Nature Blog Network

Thursday, September 3, 2009

Channeled Whelk with Egg Cases

Family friends bought us passes for Project Oceanology's Enviro Lab cruises at an auction this summer, and finally, as the summer draws to a close, we were able to take advantage of them. Project O is an outreach center that focuses on marine science and environmental awareness especially of the Long Island Sound ecosystem. Their Enviro Lab boats are equipped with a small sample trawl, water quality samplers and sediment samplers. I had been on the Enviro Lab boats with classes from the Marine Science undergraduate program at Avery Point (Project O is located on the Avery Point Campus).

For Johann and Tammy it was a new and exciting adventure. Johann's favorite part was examining the results of the benthic sample trawl. After seeing the Mystic Whaler (Which chanteyman extraordinaire Geoff Kaufman often sails aboard) he was inspired to sing a round of "Donkey Riding" as he reeled in the line from the trawl. The fun really started when he got to get really hands on with the samples helping quickly sort the haul and get all the animals into the large wet tanks. In the haul were a dozen Scup (Stenotomus chrysops), several Sea Robin (Prionotus carolinus), some Atlantic Moonfish juveniles (Selene setapinnis), what looked like a small striped bass (I didn't get to see it but that was the description), a feisty female little skate (Leucoraja erinacea) and a spotted hake (Urophycis regia).

While there was quite a number of vertebrates in the haul, there were far more inverts brought up. Among the inverts there were in excess of a hundred spider crabs (Libinia emarginata), two lobster (Homarus americanus,)(both female), two European Green Crabs (Carcinus maenas), one Jonah Crab (Cancer borealis), several broad-clawed hermit crabs (Pagurus pollicaris) and one male Horseshoe crab (Limulus polyphemus). Molluscs were well represented as well with many mud snails (Nassarius obsoletus) and slipper shells (Crepidula fornicata)as well as a half dozen loligo squid.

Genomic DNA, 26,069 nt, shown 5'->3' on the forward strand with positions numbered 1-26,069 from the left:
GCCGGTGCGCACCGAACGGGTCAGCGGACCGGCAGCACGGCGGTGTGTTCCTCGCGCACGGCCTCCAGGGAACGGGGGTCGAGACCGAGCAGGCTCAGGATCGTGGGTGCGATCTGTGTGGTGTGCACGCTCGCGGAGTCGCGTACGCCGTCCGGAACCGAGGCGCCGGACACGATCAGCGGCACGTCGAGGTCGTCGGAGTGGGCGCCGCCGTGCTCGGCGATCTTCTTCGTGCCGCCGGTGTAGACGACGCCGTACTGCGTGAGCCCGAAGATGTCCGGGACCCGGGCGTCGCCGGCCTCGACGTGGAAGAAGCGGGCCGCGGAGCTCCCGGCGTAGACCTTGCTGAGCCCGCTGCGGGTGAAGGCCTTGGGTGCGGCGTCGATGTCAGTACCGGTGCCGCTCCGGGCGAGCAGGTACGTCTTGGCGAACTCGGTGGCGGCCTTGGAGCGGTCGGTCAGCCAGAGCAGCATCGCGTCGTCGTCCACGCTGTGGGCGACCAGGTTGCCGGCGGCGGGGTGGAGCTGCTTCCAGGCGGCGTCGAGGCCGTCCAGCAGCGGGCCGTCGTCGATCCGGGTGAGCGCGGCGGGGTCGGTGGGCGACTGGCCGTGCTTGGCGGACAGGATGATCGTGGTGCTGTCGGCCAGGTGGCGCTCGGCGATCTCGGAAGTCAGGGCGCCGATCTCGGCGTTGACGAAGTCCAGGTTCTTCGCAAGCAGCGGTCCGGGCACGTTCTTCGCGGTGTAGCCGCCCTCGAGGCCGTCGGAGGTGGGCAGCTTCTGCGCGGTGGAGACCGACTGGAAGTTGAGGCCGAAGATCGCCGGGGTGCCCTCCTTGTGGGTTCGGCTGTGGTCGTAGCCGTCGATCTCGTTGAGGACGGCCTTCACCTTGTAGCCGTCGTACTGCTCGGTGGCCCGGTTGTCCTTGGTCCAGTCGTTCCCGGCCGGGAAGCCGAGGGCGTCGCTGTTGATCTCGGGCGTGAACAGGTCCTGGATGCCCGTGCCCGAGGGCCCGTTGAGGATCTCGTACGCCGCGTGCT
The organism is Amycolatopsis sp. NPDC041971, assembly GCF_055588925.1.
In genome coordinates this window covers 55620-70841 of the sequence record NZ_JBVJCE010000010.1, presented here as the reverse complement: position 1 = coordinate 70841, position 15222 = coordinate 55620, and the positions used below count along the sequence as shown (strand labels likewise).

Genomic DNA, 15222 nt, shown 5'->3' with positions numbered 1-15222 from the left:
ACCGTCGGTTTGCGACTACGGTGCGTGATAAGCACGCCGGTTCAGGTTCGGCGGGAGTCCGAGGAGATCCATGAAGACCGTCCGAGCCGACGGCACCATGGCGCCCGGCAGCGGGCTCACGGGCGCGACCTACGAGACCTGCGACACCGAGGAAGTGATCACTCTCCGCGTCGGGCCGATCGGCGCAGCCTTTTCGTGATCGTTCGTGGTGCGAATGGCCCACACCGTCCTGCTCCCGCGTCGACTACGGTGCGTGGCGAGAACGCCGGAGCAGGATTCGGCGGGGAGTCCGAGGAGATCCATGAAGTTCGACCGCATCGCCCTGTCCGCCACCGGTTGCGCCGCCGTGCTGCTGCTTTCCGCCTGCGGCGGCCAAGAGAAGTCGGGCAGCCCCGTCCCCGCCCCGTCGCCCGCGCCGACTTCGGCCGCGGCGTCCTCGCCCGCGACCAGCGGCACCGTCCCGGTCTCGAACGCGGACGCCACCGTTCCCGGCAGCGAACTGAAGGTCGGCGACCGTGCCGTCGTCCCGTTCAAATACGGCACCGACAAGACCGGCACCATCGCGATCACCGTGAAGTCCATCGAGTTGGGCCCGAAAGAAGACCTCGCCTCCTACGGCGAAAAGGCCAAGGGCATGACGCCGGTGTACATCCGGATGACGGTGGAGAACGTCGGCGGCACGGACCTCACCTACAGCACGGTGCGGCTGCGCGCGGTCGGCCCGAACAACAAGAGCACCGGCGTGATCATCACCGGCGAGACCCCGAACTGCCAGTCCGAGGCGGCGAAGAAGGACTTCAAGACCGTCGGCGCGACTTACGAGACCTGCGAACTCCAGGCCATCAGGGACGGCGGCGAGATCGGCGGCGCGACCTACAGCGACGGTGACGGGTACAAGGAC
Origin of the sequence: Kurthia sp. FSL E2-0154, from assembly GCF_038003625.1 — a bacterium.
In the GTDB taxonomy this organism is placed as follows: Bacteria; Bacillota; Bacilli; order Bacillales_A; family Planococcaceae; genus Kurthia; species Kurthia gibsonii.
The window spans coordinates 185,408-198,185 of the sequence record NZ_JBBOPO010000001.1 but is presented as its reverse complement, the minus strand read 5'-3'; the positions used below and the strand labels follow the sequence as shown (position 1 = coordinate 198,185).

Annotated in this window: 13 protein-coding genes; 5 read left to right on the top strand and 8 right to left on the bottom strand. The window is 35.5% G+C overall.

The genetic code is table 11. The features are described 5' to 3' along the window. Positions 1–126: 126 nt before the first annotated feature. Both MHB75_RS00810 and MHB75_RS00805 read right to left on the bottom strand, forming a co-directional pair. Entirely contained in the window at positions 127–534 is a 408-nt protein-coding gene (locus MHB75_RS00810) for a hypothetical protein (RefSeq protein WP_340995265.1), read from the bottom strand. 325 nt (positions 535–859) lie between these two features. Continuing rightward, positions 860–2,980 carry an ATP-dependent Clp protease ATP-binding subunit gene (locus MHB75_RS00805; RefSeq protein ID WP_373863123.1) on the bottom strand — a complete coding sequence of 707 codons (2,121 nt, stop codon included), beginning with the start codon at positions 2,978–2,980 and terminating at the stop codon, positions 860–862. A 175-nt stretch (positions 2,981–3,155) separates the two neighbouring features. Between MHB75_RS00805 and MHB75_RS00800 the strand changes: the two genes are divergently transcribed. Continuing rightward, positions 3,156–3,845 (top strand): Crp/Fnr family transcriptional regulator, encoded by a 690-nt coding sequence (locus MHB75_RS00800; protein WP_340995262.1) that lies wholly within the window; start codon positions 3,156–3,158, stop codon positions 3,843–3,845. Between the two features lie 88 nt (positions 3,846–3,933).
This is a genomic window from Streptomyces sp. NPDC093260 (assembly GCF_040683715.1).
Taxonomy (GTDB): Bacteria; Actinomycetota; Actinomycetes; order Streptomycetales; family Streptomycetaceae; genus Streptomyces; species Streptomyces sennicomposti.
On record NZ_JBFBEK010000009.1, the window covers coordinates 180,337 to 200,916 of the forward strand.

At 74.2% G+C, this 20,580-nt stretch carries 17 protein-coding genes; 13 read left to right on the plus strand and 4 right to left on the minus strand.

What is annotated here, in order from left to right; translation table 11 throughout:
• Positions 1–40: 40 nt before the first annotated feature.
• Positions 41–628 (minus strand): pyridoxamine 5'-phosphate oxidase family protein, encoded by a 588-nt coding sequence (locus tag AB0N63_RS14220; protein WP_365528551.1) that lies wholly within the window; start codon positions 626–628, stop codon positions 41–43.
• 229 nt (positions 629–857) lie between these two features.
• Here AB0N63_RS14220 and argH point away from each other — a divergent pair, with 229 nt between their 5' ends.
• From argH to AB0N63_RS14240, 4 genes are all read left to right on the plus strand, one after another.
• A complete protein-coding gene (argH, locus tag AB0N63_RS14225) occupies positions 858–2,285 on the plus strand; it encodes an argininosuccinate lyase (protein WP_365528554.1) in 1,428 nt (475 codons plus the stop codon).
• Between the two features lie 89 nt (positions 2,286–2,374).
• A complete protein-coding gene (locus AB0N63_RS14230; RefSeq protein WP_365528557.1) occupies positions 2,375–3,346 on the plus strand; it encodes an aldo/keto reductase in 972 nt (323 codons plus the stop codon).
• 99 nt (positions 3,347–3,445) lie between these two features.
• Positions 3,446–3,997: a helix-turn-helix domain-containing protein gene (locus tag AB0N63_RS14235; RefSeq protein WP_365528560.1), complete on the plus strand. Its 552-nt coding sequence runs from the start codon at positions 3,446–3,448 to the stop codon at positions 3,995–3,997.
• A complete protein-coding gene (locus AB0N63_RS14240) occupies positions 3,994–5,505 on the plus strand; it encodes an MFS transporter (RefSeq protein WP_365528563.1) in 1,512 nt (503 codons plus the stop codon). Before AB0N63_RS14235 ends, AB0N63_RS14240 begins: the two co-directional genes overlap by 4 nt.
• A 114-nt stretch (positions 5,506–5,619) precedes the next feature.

The real prize though was this female channeled whelk (Busycotypus canaliculatus formerly Busycon canaliculatus). Johann spotted her and pointed out the fact she was currently "laying" and egg case string. Soon after the animals were sorted into the tanks, the guide showed the whelk and explained the egg case string to the guests, then she carefully (more or less) dropped the whelk back into the sound.

The main reproductive time for the channeled whelks is the fall. Egg strings like the one this lady is laying will consist of 40-160 or more egg cases all joined by a tough leathery string. Each case may have as many as 100 eggs inside, though the average number of eggs per case is closer to 40. Not all the eggs in each case are fertilized though and the unfertilized eggs serve as food for the young whelks which emerge from the cases as miniature adults.

There is a small fishery for whelks here in the Long Island Sound, mostly sold in Italian markets as scungili. Unfortunately the most common bait used is chopped up horseshoe crab.